It’s always nice to look at the blogs of your friends because you get a little bit more from the experience. When I first met Claire, I wasn’t aware of her blog De Lune, I did however notice her easy-going and effortless style. Clothes always work best when they reflect the wearers interests and personality and Claire has certainly been able to find that for herself. She’s been sharing her thoughts, images, and outfits with the world since 2008 when she first started blogging. In the years since, she’s had quite a bit of success at building a large engaged audience. Claire has been featured on everywhere from Refinery29 to Teen Vogue. She’s currently studying Fashion and Art Fashion at The New School. I spoke with her about her approach to style , the evolution of her blog and the upcoming collaborations she’s been working on.
Read the feature after the jump
How has your outlook and approach to blogging changed over time?
Everything started when I realized how bored I was upstate. Back in 2008, blogging was such a different beast; there weren’t any established aesthetics, so everyone who went for it was trying something different. The blogs I found myself reading and admiring embraced a level of amateur curiosity that made me feel comfortable to experiment. I was practicing my photography as a high school kid, and I still feel like I have retained that feeling of embracing and trying new things.
At the same time, it’s kinda funny to me how blogging, especially personal style blogging, has become this totally commercialized thing in which there is (kind of silently) an established set of aesthetics that lead to popularity. I kind of saw it going that way, but I was hoping it would still retain that level of experimentation that we saw back in the early years. Things were less about the self and more about the clothes and where inspiration came from, and I kind of miss that. I’ve been able to get part-time work through my blog stuff, which I am grateful for, but I can’t say I feel like I will ever fit into an aesthetic that gets hundreds of thousands of readers because I can’t see myself totally embracing the status quo on it all. I still shoot with an old, clunky SLR and I don’t have a boyfriend to shoot my photos, and I feel better with it that way.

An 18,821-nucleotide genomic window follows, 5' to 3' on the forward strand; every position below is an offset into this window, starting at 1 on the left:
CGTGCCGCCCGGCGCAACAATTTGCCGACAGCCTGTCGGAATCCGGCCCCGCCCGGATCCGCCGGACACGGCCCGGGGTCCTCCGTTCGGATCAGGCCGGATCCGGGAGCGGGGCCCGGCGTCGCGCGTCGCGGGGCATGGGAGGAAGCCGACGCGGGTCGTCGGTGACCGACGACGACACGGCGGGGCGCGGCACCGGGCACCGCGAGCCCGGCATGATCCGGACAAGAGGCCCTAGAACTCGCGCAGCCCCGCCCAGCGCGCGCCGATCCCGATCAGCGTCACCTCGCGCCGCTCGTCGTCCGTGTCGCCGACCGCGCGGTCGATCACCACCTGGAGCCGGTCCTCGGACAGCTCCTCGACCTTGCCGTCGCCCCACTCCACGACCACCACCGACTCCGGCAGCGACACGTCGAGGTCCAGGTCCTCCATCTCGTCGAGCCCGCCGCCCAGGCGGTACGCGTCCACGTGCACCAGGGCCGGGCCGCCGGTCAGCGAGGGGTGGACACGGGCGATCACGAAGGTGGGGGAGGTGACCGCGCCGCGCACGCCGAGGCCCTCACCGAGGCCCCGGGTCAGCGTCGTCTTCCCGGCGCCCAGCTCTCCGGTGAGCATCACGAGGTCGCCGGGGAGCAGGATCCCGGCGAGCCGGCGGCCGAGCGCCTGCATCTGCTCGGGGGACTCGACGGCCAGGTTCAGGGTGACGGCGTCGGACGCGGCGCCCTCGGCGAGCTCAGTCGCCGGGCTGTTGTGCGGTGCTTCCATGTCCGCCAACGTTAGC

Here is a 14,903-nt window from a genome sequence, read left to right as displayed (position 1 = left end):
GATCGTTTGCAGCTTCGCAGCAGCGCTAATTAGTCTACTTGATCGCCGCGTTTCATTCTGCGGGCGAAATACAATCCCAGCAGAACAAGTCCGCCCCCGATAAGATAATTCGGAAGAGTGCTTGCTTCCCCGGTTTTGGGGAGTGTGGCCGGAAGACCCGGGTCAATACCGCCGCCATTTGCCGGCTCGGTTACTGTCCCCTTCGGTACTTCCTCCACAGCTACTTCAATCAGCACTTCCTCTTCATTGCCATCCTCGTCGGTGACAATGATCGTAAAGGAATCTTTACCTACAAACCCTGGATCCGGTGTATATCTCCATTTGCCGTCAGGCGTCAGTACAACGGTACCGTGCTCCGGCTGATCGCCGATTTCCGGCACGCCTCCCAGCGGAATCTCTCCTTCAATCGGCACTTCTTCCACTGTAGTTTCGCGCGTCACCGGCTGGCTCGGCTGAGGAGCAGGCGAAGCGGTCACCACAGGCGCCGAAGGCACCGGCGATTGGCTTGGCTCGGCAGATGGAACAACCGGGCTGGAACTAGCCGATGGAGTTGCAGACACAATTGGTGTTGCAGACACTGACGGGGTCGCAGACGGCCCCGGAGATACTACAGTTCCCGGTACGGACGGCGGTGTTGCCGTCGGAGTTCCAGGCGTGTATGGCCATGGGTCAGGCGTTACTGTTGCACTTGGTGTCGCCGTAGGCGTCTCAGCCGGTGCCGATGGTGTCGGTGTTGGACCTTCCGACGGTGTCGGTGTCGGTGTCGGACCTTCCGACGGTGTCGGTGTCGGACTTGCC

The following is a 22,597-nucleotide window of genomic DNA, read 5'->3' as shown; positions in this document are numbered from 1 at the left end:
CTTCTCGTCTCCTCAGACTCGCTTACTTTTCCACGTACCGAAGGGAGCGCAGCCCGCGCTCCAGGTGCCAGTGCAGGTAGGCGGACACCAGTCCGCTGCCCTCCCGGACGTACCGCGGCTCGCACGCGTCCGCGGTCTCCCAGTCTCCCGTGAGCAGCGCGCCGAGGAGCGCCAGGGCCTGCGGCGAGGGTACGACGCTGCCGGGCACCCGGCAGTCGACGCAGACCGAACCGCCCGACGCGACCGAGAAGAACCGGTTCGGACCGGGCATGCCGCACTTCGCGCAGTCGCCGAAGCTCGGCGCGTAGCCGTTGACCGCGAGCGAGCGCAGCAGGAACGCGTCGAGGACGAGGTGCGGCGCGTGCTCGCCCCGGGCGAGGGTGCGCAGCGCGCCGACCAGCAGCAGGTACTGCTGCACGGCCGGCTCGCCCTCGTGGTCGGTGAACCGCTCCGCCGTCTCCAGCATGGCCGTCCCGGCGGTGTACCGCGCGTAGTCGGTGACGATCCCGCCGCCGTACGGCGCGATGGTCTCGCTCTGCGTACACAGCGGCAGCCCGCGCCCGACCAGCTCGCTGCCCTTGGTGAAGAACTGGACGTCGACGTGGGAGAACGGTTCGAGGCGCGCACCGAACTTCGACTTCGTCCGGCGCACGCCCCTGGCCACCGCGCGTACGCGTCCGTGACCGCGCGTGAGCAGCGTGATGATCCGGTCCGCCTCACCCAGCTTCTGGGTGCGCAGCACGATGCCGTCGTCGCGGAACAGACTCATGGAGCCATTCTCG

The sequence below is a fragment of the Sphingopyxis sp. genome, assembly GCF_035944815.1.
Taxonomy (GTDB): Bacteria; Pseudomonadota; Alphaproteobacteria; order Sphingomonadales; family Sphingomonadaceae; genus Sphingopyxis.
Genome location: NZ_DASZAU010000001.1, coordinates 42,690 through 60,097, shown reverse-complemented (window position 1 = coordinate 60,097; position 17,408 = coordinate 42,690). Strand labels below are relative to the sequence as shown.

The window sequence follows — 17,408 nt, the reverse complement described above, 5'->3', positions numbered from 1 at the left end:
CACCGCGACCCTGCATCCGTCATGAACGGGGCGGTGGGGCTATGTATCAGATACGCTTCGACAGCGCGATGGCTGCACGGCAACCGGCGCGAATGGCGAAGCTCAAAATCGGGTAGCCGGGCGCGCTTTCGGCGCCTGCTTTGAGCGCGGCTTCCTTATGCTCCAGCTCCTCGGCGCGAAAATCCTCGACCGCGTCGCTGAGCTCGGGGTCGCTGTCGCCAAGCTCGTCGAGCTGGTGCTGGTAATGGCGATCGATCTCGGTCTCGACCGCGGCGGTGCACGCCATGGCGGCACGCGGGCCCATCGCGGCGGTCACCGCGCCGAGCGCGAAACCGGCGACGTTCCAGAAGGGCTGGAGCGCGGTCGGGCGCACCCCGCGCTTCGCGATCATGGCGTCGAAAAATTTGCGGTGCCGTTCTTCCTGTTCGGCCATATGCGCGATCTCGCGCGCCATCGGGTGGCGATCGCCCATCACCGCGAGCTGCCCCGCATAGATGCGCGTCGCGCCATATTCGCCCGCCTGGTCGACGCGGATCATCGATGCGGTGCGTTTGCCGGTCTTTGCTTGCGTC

Your dad was a photographer , what have you learned from him about taking photos?
My dad has been very careful to not push his aesthetics on me, which I now feel grateful for. Back in the day I was annoyed that he wouldn’t show me how to make things “stylish”. He pretty much taught me the basics and sent me off into the wilderness so to speak. He’ll look at my photos and tell me what he enjoys or what I could work on, but other than that, it’s been his bare-bones training that has helped me the most.
Do you try to keep your wardrobe quite edited each season?
I’m really good at letting things go sometimes. If I don’t find myself reaching for something on a weekly basis, I know it will get better use by someone else. I have definitely gotten better at knowing what works for me and I’ve realized that only certain things made jsut so will make me feel amazing. So season by season, I feel like my wardrobe is becoming more personal and less cluttered.